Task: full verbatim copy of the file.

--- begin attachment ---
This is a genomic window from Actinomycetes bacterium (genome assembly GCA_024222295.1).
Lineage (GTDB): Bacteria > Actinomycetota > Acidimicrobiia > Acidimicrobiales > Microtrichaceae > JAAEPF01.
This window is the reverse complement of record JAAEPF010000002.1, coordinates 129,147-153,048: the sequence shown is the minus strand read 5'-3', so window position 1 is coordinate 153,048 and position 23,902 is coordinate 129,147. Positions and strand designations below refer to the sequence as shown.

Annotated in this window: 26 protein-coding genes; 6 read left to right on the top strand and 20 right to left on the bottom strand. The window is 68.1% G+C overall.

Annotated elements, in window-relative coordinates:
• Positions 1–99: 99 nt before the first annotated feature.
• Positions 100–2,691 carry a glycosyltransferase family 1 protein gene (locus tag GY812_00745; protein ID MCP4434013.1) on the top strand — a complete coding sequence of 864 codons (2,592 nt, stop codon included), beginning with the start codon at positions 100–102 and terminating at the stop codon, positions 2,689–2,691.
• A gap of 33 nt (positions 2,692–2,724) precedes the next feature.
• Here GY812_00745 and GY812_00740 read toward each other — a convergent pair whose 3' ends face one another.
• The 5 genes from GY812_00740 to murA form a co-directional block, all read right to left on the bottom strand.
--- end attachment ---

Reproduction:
This is a genomic window from Actinomycetes bacterium (genome assembly GCA_024222295.1).
Lineage (GTDB): Bacteria > Actinomycetota > Acidimicrobiia > Acidimicrobiales > Microtrichaceae > JAAEPF01.
This window is the reverse complement of record JAAEPF010000002.1, coordinates 129,147-153,048: the sequence shown is the minus strand read 5'-3', so window position 1 is coordinate 153,048 and position 23,902 is coordinate 129,147. Positions and strand designations below refer to the sequence as shown.

Annotated in this window: 26 protein-coding genes; 6 read left to right on the top strand and 20 right to left on the bottom strand. The window is 68.1% G+C overall.

Annotated elements, in window-relative coordinates:
• Positions 1–99: 99 nt before the first annotated feature.
• Positions 100–2,691 carry a glycosyltransferase family 1 protein gene (locus tag GY812_00745; protein ID MCP4434013.1) on the top strand — a complete coding sequence of 864 codons (2,592 nt, stop codon included), beginning with the start codon at positions 100–102 and terminating at the stop codon, positions 2,689–2,691.
• A gap of 33 nt (positions 2,692–2,724) precedes the next feature.
• Here GY812_00745 and GY812_00740 read toward each other — a convergent pair whose 3' ends face one another.
• The 5 genes from GY812_00740 to murA form a co-directional block, all read right to left on the bottom strand.